April 20, 2017 · 0 Comments
IT SEEMS THAT, as often is the case, a single incident affecting only one person can produce welcome changes that potentially affect a whole class of people.
This time it was the horrendous incident on a United Airlines plane that was about to fly from Chicago to Louisville, Kentucky, a distance of under 500 kilometres.
As all of our readers must know by now it was the forcible removal from the flight of Dr. David Dao, a 69-year-old practitioner who refused to leave his seat because he needed to see patients the next morning and he knew there was no other United Express flight to Louisville until the next afternoon. Taken kicking and screaming from the plane by three police officers called in by the airline, he was hospitalized for injuries that included facial lacerations, a broken nose and two lost teeth, and now plans to sue United.
How could such a thing possibly happen to any airline passenger who had paid for his or her ticket, boarded the flight and was not causing a disturbance? Because United had a policy that permitted an off-duty flight crew to bump passengers on a fully booked flight so they could make it to an upcoming flight from Louisville.
In this case, the four-member crew hadn’t shown up at the United gate at Chicago’s O’Hare airport until the plane had loaded, and attempts to get passengers to volunteer to get off the plane were only half-successful because United policy apparently didn’t include offering the passengers more than $1,000 for the inconvenience.
And Dr. Dao and his wife, who is apparently also a doctor, were selected for ejection under another aspect of the United policy misrepresented as a form of random selection. (That policy apparently included exemptions for frequent flyers as well as business class passengers, but not for anyone like Dr. Dao with business appointments or anyone needing to make a connecting flight.)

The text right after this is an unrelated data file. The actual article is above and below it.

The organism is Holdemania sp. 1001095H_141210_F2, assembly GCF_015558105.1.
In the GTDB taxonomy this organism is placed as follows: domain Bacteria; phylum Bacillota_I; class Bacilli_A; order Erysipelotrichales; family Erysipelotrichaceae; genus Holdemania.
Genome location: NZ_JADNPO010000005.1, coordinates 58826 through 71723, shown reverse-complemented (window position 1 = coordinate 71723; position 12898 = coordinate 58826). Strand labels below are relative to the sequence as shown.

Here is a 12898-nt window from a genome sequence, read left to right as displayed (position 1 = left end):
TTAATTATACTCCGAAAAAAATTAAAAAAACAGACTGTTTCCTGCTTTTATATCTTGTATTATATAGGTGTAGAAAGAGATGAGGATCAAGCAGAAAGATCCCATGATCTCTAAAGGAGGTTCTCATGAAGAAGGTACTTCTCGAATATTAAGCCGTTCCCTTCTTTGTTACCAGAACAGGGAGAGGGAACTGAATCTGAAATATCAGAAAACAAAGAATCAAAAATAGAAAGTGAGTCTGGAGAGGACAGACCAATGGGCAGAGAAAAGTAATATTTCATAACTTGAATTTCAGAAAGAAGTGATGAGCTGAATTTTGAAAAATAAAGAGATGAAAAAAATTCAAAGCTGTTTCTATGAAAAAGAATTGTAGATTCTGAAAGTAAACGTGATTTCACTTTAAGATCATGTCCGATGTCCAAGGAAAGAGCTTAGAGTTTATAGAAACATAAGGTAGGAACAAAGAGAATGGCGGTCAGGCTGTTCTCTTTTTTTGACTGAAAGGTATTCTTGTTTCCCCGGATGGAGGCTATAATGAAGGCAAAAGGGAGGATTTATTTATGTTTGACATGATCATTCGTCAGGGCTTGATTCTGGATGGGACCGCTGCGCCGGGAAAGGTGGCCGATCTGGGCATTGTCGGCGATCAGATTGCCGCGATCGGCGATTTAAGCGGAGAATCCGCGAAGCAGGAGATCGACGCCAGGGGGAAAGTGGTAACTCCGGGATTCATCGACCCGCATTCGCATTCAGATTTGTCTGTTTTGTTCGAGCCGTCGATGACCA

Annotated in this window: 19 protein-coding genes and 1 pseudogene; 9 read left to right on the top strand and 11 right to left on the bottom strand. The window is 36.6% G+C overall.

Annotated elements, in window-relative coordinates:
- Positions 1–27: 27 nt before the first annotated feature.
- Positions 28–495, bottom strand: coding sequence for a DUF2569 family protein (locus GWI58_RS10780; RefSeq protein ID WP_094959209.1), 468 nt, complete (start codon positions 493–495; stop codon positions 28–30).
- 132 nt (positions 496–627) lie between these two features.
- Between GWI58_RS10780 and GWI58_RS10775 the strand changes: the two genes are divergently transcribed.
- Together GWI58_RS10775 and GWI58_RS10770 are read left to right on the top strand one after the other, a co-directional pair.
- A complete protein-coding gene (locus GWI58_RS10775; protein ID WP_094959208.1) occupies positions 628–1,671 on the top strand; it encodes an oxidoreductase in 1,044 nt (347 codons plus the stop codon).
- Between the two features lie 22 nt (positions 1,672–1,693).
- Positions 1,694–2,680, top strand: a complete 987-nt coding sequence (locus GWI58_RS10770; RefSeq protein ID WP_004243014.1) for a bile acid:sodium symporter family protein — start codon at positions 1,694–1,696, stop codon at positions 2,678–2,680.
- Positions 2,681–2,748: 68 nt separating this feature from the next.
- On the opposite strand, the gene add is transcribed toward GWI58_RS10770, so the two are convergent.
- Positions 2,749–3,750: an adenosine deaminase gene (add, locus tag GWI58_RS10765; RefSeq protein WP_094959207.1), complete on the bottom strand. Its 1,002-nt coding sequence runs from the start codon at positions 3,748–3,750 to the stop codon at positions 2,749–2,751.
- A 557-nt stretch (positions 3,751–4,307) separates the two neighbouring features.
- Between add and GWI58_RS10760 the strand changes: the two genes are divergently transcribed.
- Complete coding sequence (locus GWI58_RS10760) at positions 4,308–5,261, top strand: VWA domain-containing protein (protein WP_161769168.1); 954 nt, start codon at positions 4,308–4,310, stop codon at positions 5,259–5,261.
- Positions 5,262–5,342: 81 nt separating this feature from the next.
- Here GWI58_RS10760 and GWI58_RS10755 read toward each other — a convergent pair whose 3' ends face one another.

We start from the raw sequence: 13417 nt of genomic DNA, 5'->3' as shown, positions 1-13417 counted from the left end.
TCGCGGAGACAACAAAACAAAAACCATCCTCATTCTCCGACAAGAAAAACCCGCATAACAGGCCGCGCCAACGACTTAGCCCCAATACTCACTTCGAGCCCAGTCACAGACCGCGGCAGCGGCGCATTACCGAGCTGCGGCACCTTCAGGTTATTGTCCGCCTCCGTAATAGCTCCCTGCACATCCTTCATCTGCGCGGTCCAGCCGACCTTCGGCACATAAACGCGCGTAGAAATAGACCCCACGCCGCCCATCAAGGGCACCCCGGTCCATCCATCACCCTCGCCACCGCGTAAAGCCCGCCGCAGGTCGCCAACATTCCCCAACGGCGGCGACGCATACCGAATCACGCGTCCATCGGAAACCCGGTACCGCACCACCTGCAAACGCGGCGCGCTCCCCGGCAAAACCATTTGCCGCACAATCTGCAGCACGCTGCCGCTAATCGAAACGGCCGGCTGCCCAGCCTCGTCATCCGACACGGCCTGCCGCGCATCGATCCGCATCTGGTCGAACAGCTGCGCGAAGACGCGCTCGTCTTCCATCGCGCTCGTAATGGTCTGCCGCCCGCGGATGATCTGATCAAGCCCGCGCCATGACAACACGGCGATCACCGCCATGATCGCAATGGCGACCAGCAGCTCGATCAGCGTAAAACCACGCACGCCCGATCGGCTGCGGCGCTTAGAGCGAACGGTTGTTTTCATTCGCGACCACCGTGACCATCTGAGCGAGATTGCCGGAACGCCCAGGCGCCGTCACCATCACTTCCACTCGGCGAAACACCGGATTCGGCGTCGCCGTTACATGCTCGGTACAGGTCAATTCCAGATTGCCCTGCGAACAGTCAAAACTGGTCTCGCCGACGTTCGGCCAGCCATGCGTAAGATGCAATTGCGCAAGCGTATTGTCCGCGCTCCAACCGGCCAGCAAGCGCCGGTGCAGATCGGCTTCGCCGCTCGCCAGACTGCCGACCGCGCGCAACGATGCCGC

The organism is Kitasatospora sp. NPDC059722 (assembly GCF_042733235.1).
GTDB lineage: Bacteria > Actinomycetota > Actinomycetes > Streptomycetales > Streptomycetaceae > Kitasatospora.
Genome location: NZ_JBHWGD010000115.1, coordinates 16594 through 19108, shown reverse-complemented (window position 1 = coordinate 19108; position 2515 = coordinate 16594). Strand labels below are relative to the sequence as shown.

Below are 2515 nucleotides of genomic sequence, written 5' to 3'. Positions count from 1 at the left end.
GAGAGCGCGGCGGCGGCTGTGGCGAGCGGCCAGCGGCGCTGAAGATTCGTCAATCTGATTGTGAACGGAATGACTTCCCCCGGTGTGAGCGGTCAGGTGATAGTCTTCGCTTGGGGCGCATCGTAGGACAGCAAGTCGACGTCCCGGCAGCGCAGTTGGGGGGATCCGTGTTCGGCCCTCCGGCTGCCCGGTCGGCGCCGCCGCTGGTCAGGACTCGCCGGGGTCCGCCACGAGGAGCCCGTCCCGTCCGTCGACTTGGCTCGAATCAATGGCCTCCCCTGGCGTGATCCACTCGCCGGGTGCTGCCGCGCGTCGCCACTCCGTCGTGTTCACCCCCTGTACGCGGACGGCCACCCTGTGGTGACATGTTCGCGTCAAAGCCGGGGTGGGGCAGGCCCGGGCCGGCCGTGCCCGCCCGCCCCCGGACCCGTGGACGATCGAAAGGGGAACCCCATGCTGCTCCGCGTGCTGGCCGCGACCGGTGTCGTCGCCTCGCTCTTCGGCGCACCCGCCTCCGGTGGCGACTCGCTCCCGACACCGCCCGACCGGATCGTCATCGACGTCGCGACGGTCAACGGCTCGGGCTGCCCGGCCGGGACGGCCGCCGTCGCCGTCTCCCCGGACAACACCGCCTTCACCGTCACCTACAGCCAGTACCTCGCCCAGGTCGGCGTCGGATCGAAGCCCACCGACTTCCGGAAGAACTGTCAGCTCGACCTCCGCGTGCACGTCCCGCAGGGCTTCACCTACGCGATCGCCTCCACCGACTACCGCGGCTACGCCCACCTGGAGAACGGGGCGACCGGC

The incident came to light only because some passengers shot the horrific scene on their cell phones and posted the videos on social media. And after initially making no apology for the incident and praising the flight’s crew members for following company policy, United has tried to make amends by offering full refunds to the other passengers and announcing that to avoid any repetition, any crew members that needed to travel would have to show up at least an hour before the plane’s departure.
But as we see it, the Dao incident demonstrates the dangers inherent in the sort of deregulation of industries under way in the United States at the instigation of President Donald Trump.
Interestingly, Mr. Trump called the incident “horrible,” and told the Wall Street Journal there shouldn’t be a cap on the incentives airlines offer to persuade passengers to volunteer their seats on overbooked flights. . . . “They should have gone up higher. But to just randomly say, ‘You’re getting off the plane’, that was terrible.”
Since other airlines, such as Air Canada and WestJet, also routinely overbook flights, we think the incident demonstrates a need in Canada as well as the U.S. for what might be called an airline passenger’s bill of rights, which would target problems triggered by overbooking flights.
The law should, among other things, set limits on overbooking and ban the forced removal of any passenger from his or her seat, save for instances of drunkenness or other disruptive behaviour.
As Mr. Trump mentioned, even he would give up his seat if an airline’s offer were sufficiently generous.
One thing we haven’t seen mentioned is the fact that it’s just 297 miles from Chicago to Louisville, and the trip by car can be made in 4 1/2 hours. We wonder whether the new United policy might include requiring late-arriving flight crews to take a limo to such a relatively near airfield.